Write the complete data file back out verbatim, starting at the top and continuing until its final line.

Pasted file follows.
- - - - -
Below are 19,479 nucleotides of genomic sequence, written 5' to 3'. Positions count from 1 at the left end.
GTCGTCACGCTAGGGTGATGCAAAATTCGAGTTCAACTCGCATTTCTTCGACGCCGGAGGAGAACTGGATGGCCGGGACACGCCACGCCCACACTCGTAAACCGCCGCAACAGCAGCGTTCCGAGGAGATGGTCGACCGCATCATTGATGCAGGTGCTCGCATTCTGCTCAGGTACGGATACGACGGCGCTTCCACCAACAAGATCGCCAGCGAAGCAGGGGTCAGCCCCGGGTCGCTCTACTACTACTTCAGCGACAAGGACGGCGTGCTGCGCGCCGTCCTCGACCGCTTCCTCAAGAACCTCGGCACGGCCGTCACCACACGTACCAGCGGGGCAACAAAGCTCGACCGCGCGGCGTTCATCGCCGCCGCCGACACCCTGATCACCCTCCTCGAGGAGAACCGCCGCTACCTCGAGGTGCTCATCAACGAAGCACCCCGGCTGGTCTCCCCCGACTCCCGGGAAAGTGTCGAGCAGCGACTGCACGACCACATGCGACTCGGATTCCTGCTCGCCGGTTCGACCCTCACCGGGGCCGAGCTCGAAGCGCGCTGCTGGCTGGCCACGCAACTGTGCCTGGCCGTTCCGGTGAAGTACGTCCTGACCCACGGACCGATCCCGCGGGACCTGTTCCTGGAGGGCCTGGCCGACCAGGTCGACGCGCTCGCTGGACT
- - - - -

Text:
Below are 19,479 nucleotides of genomic sequence, written 5' to 3'. Positions count from 1 at the left end.
GTCGTCACGCTAGGGTGATGCAAAATTCGAGTTCAACTCGCATTTCTTCGACGCCGGAGGAGAACTGGATGGCCGGGACACGCCACGCCCACACTCGTAAACCGCCGCAACAGCAGCGTTCCGAGGAGATGGTCGACCGCATCATTGATGCAGGTGCTCGCATTCTGCTCAGGTACGGATACGACGGCGCTTCCACCAACAAGATCGCCAGCGAAGCAGGGGTCAGCCCCGGGTCGCTCTACTACTACTTCAGCGACAAGGACGGCGTGCTGCGCGCCGTCCTCGACCGCTTCCTCAAGAACCTCGGCACGGCCGTCACCACACGTACCAGCGGGGCAACAAAGCTCGACCGCGCGGCGTTCATCGCCGCCGCCGACACCCTGATCACCCTCCTCGAGGAGAACCGCCGCTACCTCGAGGTGCTCATCAACGAAGCACCCCGGCTGGTCTCCCCCGACTCCCGGGAAAGTGTCGAGCAGCGACTGCACGACCACATGCGACTCGGATTCCTGCTCGCCGGTTCGACCCTCACCGGGGCCGAGCTCGAAGCGCGCTGCTGGCTGGCCACGCAACTGTGCCTGGCCGTTCCGGTGAAGTACGTCCTGACCCACGGACCGATCCCGCGGGACCTGTTCCTGGAGGGCCTGGCCGACCAGGTCGACGCGCTCGCTGGACT